Nancy: Well, follow the basics for starters. No caffeine after 4 p.m. (it stays in the body for 8-12 hours), try not to drink or eat a big meal close to bed, and don’t exercise within three hours of bedtime. No television, and put your technology to bed. Obviously, you don’t want to do anything stressful.
HC: Wait, no television? What else are we going to do in a hotel room? And didn't you come up with a “Sound Sleep TV” thing for the Park Hyatt? What’s so special about this music channel? Wouldn’t the local eleven o’clock news do the trick?
Nancy: Blue-spectrum light from televisions, smart phones, computers, and iPads can inhibit our sleep and stimulate the mind. All of those devices affect sleep because they affect melatonin levels, so get them out of the bedroom. We thought about this problem for the Park Hyatt. People have their TV on when they’re going to bed, what can we do in the rooms that can help people with their sleep? We created a “sound sleep” channel on the television that’s a black picture with music composed by Neuroacoustic Research and Dr. Jeffrey Thompson, a brain and sleep expert. He’s the one who created the sounds that are layered in the Bookstone noise machines. The layered sounds are known to enhance a person’s sleep. The theory is that our brains are so conditioned to constant change and motion that they’ve lost their ability to relax so to speak. This music over time helps the brain learn to relax.
HC: Okay, no television, no ice cream before bed. Got it. So, what should we do then?
Nancy: People have come up with all sorts of interesting strategies. So long as it’s a good conversation, talking on the phone is a great thing to do before bed. I keep a journal beside the bed, and I read, of course, but I also find talking to be very effective, especially when you’re on the road by yourself. Calling a spouse, partner, or friend and having a nice conversation at bedtime can be very relaxing. We all have to go back to some simplicity, give our brains a rest. Even something as simple as folding laundry can do the trick, although you probably wouldn’t do that in a hotel room.
HC: Um, we don’t fold it at home, so why would we on the road? What else you got?
Nancy: My favorite sleep tip is to not look at the clock during the night. I did a survey about the clock. It showed that if people woke up before 3 a.m. and looked at it, they were generally happy because they had many more hours of sleep to come. But if it was after 3 a.m., they’d see the clock and think, ‘Oh, I have to get up soon,’ and they’d start to stress about it.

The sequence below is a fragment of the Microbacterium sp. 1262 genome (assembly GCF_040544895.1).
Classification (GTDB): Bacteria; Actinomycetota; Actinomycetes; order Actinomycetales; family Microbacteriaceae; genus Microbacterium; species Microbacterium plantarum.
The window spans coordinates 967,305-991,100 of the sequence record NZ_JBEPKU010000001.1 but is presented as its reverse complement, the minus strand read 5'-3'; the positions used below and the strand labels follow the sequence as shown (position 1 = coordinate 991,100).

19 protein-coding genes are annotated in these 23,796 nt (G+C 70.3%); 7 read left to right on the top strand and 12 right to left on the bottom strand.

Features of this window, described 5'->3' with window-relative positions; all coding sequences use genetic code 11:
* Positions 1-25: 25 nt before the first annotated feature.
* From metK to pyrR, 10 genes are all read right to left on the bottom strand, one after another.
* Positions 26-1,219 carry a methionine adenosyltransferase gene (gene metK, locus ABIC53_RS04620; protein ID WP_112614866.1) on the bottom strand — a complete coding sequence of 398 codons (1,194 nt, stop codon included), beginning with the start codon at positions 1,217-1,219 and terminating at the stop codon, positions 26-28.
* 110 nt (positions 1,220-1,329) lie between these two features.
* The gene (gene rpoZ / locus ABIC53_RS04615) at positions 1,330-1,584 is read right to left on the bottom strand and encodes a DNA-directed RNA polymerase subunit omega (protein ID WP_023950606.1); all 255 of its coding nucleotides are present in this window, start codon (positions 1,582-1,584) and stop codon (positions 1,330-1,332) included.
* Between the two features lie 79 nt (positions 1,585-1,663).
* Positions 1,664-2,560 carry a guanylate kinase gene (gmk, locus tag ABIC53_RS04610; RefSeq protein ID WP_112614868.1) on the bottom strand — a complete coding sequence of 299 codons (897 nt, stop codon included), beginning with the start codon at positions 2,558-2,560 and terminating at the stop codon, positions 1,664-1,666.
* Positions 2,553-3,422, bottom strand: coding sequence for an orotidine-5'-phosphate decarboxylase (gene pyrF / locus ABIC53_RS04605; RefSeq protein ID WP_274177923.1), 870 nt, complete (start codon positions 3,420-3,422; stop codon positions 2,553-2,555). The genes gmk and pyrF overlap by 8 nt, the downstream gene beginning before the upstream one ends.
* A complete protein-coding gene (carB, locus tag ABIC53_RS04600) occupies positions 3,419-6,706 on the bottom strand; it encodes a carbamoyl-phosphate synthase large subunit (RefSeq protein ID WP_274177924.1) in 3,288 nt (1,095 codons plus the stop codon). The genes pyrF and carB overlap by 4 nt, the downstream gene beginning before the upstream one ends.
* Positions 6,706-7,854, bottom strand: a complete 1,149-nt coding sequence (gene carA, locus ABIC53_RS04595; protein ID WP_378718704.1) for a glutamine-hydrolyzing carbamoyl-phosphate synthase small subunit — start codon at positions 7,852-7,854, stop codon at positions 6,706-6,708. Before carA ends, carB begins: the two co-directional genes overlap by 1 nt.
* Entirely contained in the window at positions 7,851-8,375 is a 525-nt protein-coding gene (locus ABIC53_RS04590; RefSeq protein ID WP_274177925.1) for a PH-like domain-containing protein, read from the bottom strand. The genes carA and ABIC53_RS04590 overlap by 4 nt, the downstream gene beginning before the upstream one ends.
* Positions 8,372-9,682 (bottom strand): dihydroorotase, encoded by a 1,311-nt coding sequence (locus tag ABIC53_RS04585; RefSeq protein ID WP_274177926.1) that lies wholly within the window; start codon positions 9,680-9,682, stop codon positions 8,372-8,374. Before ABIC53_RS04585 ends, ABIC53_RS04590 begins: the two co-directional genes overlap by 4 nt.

HC: We could have totally been a subject in that study.
Nancy: Cover the clock and don't look at it during the night. Try it for a month. People have told me that it’s changed their lives. After a day or two you’ll feel anxious, but not looking at the clock is liberating and you'll love it after a month. Sleep is a time of rest for the body and the mind, and when you look at the clock your mind takes back its power and starts impacting your physiology. At a hotel, ordering a wake-up call is a good way to avoid having to deal a clock altogether.
HC: We also see the room-service menu offers something called a “sleep elixir.” Tell us more. We like the sound of that. It sounds like something we’d buy at a concert.
Nancy: The menu features food and drink that has been known to induce sleep. Think apple cider mixed with chamomile tea, warm almond milk, or spritzer with lavender. One of the foods particularly good for sleep is the banana because of its high melatonin content. They're just ways to help people make better choices when staying at the Hyatt.
HC: Anything else?
Nancy: The oatmeal cookies are great, but don’t eat too many!
HC: We’re so glad you weren’t around when we were kids. Thanks for your time Nancy!
So, any thoughts? Are you counting the sheep she's selling? What are your pre-bedtime hotel rituals? Share your comments and tips with us in the comments below.